A few weeks ago, the Republican Party completed its yearly strategy retreat. At the retreat, the Congressional members debated (amongst many topics) the suggested parameters for the highly anticipated comprehensive immigration reform legislation. After the retreat concluded, the Party unveiled its standards for the new legislation. These standards highlight six chief goals that must be accomplished before the House Republicans will vote to pass any proposed legislation in the coming year.
The Six Standards for Reform
Congressman Paul Ryan succinctly described the central message of the standards when he stated, "It's not trust then verify. It's verify then trust." The standards heavily emphasize the requirement for stricter enforcement of the existing immigration laws, particularly in regards to deportation initiation and proceedings. The first standard thus requires that the U.S. government increase the efficiency of border security before any immigration-encouraging legislation takes effect. The increased efficiency would likely take the form of increasing the number of border patrol agents, the number of border checkpoints, and the number of video and aerial surveillance equipment that is placed at the border.
Second, the Republicans have been lobbying for the creation of an entry-exit visa tracking system. The goal of this system is to assist U.S. Customs and Border Patrol, Immigration and Customs Enforcement, and other immigration agencies in quickly identifying and locating foreign nationals who stay in the U.S. beyond their period of authorized residence or who initially enter the country without proper immigration status. The Republicans would likely make the implementation of this system a prerequisite to expanding new immigration opportunities.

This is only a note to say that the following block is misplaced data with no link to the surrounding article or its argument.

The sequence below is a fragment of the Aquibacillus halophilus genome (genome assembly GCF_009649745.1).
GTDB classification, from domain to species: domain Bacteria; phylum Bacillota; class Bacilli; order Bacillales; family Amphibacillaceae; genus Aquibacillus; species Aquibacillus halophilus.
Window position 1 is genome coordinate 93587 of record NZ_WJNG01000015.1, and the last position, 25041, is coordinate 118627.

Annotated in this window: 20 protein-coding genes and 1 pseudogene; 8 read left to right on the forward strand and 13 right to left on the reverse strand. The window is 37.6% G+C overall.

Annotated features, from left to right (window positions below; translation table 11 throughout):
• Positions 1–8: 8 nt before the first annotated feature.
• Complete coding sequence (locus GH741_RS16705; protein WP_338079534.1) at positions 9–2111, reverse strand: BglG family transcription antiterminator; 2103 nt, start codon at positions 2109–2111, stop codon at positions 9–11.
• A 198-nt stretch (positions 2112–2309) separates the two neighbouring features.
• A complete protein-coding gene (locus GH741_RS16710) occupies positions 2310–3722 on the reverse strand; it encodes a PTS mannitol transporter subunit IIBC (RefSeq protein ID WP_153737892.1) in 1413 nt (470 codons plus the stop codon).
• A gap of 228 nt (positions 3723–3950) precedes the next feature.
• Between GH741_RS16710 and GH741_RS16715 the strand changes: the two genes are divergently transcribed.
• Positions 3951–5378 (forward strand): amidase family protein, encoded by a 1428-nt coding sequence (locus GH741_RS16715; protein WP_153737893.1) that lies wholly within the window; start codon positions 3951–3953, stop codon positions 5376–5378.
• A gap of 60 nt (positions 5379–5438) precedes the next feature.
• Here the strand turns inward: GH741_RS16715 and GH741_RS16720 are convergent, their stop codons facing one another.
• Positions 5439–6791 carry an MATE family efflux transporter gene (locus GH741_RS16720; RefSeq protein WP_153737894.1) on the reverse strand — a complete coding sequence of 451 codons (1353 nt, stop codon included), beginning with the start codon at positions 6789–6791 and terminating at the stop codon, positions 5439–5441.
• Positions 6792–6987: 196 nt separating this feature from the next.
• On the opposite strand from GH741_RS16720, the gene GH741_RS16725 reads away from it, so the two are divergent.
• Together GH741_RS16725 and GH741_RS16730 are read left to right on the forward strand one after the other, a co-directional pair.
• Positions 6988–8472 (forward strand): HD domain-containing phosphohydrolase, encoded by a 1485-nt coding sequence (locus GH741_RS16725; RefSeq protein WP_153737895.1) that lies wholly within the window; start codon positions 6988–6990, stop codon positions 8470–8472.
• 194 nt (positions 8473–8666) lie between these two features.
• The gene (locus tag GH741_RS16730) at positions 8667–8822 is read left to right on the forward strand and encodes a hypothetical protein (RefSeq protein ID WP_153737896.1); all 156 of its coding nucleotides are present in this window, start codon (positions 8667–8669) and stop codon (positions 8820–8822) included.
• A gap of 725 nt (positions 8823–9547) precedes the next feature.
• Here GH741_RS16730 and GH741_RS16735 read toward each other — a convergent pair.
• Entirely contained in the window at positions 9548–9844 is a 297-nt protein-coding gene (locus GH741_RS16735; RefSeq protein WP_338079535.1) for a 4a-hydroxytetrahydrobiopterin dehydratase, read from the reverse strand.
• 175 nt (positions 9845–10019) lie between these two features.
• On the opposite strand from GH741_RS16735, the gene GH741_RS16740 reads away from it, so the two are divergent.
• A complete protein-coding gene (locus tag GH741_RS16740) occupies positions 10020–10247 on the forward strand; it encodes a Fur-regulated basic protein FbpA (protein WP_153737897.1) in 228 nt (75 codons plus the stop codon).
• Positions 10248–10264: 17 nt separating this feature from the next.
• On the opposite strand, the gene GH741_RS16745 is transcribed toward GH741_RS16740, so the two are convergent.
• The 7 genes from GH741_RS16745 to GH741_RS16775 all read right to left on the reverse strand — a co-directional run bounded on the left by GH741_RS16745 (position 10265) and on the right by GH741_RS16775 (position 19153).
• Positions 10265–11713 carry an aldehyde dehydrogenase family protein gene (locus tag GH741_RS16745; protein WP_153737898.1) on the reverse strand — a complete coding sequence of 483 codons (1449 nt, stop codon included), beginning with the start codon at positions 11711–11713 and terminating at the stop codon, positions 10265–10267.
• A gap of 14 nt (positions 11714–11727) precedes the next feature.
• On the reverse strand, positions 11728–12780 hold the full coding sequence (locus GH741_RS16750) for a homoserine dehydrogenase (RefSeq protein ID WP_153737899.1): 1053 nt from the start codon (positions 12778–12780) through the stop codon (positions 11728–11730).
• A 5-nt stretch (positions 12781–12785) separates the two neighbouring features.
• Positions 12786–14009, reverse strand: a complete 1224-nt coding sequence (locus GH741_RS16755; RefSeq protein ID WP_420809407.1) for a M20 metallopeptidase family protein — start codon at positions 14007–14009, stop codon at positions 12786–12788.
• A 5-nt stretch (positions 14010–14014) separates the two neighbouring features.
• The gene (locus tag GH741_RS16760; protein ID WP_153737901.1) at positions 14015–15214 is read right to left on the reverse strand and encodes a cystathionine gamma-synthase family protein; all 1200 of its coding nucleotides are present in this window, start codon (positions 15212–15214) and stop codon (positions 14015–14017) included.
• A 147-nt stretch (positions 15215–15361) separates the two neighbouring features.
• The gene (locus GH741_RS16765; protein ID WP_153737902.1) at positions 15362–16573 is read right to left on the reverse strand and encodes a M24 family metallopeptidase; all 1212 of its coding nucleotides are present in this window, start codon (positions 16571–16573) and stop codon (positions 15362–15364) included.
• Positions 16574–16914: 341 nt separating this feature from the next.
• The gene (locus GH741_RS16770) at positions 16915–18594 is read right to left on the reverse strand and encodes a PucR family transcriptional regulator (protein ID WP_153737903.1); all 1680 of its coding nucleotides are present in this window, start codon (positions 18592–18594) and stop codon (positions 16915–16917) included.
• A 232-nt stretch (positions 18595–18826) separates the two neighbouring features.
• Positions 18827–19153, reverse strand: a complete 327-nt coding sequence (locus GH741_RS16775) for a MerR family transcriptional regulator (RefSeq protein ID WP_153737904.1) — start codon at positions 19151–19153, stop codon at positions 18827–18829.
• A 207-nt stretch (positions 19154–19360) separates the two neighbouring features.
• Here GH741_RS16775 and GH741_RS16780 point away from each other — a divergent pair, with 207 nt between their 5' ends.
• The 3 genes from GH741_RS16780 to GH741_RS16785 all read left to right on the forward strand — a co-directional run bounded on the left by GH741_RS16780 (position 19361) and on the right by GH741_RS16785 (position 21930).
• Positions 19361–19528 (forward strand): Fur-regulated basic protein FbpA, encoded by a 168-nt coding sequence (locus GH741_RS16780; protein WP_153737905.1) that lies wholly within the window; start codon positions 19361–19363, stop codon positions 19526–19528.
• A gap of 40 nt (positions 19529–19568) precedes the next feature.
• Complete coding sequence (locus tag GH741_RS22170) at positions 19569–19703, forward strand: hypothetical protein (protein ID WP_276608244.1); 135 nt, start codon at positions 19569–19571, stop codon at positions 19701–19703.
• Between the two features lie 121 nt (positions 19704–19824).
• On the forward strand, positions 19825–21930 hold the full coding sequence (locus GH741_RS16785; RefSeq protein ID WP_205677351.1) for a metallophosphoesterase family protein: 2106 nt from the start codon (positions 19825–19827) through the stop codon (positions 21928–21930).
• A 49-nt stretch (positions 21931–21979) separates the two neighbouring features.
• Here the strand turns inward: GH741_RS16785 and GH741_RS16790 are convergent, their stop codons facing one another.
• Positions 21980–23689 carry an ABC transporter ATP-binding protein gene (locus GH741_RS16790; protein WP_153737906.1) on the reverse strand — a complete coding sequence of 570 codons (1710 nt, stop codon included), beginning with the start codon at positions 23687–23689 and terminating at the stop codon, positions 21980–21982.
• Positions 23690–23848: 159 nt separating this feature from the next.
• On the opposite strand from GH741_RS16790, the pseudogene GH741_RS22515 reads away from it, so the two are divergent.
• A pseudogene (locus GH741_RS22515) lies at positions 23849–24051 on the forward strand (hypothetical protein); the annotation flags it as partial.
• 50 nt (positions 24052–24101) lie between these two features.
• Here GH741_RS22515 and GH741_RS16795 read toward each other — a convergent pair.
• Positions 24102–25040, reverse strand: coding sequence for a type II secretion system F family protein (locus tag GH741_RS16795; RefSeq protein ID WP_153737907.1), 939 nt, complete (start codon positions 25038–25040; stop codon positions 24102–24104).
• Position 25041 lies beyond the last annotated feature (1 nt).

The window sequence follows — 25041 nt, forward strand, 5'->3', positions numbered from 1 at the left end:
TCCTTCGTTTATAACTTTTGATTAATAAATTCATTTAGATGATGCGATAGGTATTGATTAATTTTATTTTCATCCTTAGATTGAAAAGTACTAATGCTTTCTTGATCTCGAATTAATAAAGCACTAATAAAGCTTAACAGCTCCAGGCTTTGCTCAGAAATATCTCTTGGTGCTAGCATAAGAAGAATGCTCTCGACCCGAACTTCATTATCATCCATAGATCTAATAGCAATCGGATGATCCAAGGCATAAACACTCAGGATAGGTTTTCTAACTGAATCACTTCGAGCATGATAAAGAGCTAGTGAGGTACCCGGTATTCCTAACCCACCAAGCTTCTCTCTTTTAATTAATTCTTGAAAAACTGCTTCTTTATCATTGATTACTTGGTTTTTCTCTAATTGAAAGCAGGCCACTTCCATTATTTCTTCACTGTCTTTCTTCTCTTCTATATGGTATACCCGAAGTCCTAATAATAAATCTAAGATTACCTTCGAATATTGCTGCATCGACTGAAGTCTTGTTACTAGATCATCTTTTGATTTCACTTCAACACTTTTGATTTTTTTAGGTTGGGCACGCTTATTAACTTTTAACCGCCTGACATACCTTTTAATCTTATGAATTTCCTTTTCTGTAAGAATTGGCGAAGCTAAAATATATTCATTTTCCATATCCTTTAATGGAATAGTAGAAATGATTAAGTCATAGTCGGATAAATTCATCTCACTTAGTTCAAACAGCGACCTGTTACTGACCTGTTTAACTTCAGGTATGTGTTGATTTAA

The third standard is the creation of a paperless and electronic employment verification system which would replace the current system that has been criticized as inefficient and time-consuming. The goal of the verification system is to assist U.S. employers with confirming a prospective worker's employment authorization and identity before hiring commences.
Fourth, the Republicans wish to redraft the U.S.'s immigration laws so that the country makes more green cards available to highly skilled workers in place of relatives of lawful permanent residents (green card holders) or U.S. citizens. The purpose of refocusing the available green cards to skilled foreign nationals is to attract the most talented members of every field and encourage them to relocate to the United States.
The fifth standard that the Republicans have adopted is providing some sort of immigration relief to the hundreds of thousands of foreign nationals who came to the country as minors (this demographic is frequently called DREAMers). The immigration relief would likely be conditioned on the successful completion of college or service in the U.S. armed forces.
Finally, the sixth standard is a restatement of the Republicans' vehement opposition to establishing a special pathway to citizenship for foreign nationals who are currently in the U.S. without immigration status. Instead of a special pathway, the Republicans would likely create a process that requires these foreign nationals to complete security and background checks, pay penalties and back taxes, and pass an English language test.
We have been anxiously awaiting any movement on the comprehensive immigration reform legislation. It is our ardent hope that the publication of these standards signifies that the Republicans will finally be moving forward with drafting the much-needed changes to immigration law. Continue to check back with our blog for the most up-to-date news on immigration reform.
Additional Blog Posts
The 'Majority's Majority' and Immigration Reform, ImmigRantings, November 8, 2013
More States Expected to Exert Control Regarding Illegal Immigration Problems, ImmigRantings, August 3, 2012